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Home Defense Law Takes Effect in Ohio:

Starting today, Ohio law embraces the "castle doctrine" — the idea that your home is your castle — and homeowners who use force to protect their homes against intruders will be presumed to have acted in self-defense. More here.

Glenn W. Bowen (mail):
Presumed innocent.
9.9.2008 9:50am
theobromophile (www):
YAY! Should be interesting to see if home invasion and armed robbery stats change in Ohio (vis-a-vis neighbouring areas) in coming years.

Glenn,

No, they just presume that a defendant has met his own burden of proof for an affirmative defence, which only matters once the government has overcome its own burden of proof.
9.9.2008 10:06am
J. Aldridge:
I like this law... beats making up rights to do so under the 2A any day.
9.9.2008 10:07am
Big E:
What if cops with no-knock warrants start busting down your door?
9.9.2008 10:11am
hawkins:

What if cops with no-knock warrants start busting down your door?


There should always be a presumption that a homeowner does not know they are cops if they barge in without first knocking.
9.9.2008 10:15am
Glenn W. Bowen (mail):
perhaps of interest- years ago, in Ohio, a family member of mine was told by a police chief that, in situations like these, make sure the bad guy is in your house, and make sure there's only one side to the story.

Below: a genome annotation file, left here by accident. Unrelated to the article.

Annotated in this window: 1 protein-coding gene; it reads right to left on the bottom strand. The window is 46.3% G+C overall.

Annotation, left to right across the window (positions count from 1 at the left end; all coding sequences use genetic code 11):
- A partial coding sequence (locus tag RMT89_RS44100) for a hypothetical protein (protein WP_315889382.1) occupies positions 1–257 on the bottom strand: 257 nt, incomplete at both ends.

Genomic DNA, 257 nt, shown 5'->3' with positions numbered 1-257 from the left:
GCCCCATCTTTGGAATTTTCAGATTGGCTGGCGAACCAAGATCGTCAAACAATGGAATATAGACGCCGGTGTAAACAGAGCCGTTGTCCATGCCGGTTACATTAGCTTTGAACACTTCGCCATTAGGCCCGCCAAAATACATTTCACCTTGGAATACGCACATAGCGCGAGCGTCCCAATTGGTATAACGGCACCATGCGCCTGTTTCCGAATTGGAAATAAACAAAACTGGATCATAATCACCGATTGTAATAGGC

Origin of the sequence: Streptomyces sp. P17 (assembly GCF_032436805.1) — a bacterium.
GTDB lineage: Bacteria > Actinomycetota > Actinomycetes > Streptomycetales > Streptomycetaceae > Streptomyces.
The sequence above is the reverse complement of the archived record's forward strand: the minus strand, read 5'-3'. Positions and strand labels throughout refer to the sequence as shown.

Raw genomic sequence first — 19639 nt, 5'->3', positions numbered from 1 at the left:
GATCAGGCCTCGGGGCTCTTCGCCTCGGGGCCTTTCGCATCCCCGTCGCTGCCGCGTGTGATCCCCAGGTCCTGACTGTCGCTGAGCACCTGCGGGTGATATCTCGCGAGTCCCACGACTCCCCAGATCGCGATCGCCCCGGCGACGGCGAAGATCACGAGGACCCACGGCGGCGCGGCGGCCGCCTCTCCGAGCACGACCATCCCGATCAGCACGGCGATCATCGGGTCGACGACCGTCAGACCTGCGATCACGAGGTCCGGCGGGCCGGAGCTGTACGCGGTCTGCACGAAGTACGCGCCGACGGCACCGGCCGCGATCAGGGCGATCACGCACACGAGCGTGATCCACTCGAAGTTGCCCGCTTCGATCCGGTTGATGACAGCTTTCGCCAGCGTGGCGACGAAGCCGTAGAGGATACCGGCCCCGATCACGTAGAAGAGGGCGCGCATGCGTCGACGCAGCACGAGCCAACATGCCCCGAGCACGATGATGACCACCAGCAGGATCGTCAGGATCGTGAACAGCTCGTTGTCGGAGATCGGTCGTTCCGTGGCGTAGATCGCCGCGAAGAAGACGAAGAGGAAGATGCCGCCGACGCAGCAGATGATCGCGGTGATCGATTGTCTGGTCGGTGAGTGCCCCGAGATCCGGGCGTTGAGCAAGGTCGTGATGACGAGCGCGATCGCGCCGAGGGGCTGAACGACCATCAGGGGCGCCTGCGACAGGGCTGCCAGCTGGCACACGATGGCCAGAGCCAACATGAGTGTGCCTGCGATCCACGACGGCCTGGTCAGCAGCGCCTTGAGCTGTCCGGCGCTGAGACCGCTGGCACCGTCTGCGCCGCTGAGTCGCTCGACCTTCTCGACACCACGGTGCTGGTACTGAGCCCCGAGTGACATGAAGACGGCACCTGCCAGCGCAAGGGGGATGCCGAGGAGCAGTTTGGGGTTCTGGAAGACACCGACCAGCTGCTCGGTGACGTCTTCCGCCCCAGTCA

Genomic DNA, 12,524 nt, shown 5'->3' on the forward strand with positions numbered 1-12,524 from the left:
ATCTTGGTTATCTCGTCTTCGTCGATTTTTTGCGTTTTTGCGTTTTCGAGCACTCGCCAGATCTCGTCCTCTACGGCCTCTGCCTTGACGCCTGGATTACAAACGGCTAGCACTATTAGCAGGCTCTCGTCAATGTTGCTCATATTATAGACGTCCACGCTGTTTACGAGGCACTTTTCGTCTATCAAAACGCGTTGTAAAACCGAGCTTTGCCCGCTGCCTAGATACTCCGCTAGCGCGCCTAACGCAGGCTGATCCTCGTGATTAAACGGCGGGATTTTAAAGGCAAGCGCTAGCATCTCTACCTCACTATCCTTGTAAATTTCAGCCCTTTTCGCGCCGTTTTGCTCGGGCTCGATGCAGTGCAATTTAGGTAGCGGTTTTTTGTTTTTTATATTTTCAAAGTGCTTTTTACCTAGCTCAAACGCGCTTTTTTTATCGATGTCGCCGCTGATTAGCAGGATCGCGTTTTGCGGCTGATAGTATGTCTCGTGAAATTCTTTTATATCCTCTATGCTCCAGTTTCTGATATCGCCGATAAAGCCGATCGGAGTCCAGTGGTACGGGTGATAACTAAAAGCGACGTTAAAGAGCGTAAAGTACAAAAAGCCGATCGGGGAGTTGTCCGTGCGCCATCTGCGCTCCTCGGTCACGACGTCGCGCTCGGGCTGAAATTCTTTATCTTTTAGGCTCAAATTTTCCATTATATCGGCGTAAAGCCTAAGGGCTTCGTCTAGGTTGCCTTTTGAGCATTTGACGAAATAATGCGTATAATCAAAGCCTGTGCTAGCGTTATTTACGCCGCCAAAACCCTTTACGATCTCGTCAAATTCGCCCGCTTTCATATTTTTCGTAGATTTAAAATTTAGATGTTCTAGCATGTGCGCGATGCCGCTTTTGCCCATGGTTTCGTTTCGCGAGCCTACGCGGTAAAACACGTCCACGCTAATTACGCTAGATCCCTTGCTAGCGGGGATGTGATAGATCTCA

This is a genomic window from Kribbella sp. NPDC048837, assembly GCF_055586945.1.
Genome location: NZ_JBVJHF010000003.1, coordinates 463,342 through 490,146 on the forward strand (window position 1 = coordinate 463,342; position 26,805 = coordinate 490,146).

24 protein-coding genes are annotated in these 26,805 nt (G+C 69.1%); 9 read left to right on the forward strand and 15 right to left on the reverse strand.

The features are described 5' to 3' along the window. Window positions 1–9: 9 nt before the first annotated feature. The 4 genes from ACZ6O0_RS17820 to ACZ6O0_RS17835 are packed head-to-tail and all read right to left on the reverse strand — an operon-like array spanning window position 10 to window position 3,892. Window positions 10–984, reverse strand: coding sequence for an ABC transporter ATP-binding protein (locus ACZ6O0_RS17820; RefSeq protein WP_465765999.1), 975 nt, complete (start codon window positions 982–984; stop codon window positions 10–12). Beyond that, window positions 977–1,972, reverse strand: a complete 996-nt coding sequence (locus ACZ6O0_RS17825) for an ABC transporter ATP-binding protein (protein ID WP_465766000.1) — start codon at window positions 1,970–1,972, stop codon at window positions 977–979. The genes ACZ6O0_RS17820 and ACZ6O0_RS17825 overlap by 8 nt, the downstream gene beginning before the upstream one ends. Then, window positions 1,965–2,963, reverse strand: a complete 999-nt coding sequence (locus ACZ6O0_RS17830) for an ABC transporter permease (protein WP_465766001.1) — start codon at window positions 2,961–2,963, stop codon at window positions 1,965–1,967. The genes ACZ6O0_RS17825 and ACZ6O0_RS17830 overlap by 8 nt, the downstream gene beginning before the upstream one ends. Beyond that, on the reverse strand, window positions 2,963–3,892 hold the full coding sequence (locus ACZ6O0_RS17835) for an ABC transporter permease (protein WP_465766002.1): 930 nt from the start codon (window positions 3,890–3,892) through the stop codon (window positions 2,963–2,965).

verbatim.
9.9.2008 10:23am
Mad Max:
Enforcer droids may now destroy all humanoids!
9.9.2008 10:27am
Houston Lawyer:
Glenn

I've heard similar stories in Texas for many years. Make sure he's dead and drag him back into the house if you have to.

However, I can't recall any instance where someone was prosecuted in Texas for shooting a stranger that they thought was trying to break in.
9.9.2008 10:27am
Javert:
Too bad "intruders" doesn't extend to those using eminent domain.
9.9.2008 10:30am
EconGrad:
Big E:
What if cops with no-knock warrants start busting down your door?

In Florida (where we've had this law on the books since October 1, 2005), there is an exception to the castle doctrine expansion:

(d) The person against whom the defensive force is used is a law enforcement officer, as defined in s. 943.10(14), who enters or attempts to enter a dwelling, residence, or vehicle in the performance of his or her official duties and the officer identified himself or herself in accordance with any applicable law or the person using force knew or reasonably should have known that the person entering or attempting to enter was a law enforcement officer.


If they don't announce themselves, they are fair game. The law also says you don't get the benefit of the presumption if:
(c) The person who uses defensive force is engaged in an unlawful activity or is using the dwelling, residence, or occupied vehicle to further an unlawful activity;